Female Spiny Dogfish reach sexual maturity at 18 to 21 years of age and can live to a maximum age of 40 years. Males reach sexual maturity by 11 years old and can live to a maximum age of 35 years.7 The advanced age of sexual maturity combined with a long gestational period make this species especially vulnerable to over-fishing.


Spiny Dogfish can be found on the continental shelf in shallow, northern inshore waters during the summer and deep, southern offshore waters in the winter. They inhabit temperate and boreal salt waters that are ideally 6° to 11°C. Although they prefer seawater, dogfish can tolerate brackish water.

Within their habitats, Spiny Dogfish are prey to by cod, goosefish, red hake, larger species of sharks including larger Spiny Dogfish, seals, and killer whales.


The Spiny Dogfish is an abundant species that can be found on the continental shelf in temperate and boreal waters around the world. They can be found as far north as Greenland, Iceland and the Bering Sea and as far south as Argentina, South Africa, Chile, and New Zealand8 at depths exceeding 2400’.9 The Spiny Dogfish is a highly migratory species whose movements are determined by water temperature. They move to inshore northern waters for the spring and summer and to deep, southern offshore waters for the winter.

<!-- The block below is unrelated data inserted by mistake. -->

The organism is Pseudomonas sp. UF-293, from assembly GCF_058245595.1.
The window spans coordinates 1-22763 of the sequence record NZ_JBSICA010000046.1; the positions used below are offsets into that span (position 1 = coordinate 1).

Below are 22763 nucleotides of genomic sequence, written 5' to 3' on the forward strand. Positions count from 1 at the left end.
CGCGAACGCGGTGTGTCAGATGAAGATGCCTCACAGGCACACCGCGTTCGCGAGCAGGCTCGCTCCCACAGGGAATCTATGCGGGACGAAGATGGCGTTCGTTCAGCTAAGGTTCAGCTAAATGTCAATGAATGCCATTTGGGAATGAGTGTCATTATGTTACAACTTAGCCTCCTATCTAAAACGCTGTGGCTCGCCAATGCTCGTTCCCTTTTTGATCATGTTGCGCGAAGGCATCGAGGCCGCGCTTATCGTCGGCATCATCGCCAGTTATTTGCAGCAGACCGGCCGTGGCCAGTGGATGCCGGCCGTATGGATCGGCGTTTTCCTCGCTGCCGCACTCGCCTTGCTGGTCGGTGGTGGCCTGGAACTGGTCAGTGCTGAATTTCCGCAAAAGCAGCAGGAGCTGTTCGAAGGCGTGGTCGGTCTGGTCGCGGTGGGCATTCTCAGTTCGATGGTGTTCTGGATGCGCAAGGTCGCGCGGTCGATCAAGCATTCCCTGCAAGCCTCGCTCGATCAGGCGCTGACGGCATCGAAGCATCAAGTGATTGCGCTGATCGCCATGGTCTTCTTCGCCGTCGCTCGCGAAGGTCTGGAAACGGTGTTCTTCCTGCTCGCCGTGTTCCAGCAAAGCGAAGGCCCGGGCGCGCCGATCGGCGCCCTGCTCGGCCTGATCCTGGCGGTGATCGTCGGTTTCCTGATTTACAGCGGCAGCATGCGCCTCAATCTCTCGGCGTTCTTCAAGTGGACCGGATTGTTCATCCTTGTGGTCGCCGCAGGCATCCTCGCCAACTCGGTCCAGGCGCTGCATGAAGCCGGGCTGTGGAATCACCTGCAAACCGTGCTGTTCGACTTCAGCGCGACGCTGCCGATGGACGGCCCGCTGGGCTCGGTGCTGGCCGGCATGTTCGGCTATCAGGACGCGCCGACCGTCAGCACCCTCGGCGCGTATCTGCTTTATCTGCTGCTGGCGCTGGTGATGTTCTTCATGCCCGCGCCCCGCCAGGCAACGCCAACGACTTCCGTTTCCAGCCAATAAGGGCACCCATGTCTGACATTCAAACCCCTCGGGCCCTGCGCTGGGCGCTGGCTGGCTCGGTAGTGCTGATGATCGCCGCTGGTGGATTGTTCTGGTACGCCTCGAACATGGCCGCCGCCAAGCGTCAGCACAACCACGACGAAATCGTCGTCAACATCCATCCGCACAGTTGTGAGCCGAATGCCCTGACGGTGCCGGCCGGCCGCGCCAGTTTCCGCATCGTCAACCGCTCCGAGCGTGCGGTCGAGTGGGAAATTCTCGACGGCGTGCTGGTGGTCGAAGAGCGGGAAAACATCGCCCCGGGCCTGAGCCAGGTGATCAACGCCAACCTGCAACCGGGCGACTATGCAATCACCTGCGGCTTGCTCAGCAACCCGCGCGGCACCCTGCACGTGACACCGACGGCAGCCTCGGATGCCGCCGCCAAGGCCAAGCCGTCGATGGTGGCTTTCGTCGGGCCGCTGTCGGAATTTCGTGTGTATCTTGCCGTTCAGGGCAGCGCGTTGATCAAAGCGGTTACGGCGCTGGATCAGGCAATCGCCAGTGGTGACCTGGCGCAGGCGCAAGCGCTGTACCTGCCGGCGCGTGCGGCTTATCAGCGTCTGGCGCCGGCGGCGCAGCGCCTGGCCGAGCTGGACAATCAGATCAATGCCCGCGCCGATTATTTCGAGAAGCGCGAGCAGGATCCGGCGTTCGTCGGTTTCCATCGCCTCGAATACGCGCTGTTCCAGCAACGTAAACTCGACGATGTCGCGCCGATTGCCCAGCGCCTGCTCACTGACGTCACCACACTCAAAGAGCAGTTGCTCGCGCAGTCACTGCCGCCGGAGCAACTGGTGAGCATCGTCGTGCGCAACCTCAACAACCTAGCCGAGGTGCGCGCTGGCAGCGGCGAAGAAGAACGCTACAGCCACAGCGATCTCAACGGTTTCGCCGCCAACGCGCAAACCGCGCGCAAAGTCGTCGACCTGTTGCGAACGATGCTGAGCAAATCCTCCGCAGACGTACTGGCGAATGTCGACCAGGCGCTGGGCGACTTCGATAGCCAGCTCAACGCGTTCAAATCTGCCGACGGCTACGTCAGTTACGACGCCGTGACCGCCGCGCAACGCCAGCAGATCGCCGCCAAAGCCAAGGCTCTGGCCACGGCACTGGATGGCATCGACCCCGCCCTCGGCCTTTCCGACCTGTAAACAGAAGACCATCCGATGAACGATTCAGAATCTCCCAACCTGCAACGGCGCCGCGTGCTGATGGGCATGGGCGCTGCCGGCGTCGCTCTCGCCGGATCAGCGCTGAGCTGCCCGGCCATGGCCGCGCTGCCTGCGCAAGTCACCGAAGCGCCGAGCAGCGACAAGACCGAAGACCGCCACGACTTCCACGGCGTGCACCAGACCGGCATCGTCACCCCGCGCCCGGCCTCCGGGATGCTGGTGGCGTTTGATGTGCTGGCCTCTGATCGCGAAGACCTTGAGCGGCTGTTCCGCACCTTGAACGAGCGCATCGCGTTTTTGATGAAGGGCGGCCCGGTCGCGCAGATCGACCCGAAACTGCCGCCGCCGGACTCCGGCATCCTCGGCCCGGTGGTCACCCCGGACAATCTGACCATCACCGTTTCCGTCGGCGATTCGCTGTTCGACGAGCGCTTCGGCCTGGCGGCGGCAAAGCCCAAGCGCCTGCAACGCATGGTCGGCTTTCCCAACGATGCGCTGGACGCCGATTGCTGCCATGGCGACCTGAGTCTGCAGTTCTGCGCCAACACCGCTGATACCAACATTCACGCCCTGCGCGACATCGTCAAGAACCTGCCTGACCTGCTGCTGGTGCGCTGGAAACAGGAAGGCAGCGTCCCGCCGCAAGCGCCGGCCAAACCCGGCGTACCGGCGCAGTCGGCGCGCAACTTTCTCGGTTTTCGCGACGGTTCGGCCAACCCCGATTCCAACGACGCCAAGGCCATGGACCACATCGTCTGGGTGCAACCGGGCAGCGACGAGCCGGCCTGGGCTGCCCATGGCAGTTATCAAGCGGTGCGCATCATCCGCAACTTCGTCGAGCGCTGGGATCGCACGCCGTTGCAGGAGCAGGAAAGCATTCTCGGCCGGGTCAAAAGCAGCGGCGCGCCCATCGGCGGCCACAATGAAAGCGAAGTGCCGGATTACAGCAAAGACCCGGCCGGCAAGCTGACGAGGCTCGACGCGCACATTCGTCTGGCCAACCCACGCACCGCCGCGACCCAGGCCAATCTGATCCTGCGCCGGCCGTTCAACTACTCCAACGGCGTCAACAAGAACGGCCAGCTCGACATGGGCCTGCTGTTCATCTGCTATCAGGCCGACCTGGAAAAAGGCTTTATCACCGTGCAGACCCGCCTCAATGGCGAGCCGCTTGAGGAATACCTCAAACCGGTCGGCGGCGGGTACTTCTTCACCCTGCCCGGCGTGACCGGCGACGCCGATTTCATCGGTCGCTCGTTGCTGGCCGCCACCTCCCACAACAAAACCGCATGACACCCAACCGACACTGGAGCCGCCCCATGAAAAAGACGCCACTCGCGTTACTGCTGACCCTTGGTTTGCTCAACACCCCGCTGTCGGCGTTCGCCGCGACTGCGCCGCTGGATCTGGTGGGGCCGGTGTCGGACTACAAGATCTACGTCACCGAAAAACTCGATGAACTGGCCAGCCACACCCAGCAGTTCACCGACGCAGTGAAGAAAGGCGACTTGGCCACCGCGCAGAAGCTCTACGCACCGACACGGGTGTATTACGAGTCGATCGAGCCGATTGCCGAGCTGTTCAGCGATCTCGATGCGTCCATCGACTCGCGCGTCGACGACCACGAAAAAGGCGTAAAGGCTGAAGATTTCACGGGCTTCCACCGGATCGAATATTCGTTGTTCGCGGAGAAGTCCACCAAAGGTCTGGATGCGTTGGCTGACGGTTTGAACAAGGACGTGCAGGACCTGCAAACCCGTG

Spiny Dogfish are voracious and opportunistic eaters that have become unpopular with fisherman due to their tendency to chew through commercial fishing nets, releasing and driving away schools of fish. They swim in predatory packs and attack schools of smaller fish. Their diets consist of deep-sea fish species including herring, mackerel, haddock, capelin, squid, jellyfish, octopus, smaller sharks and shark egg cases, shrimp, and crabs. Because of their slender appearances in the spring, it is believed that Spiny Dogfish rarely feed during winter months.10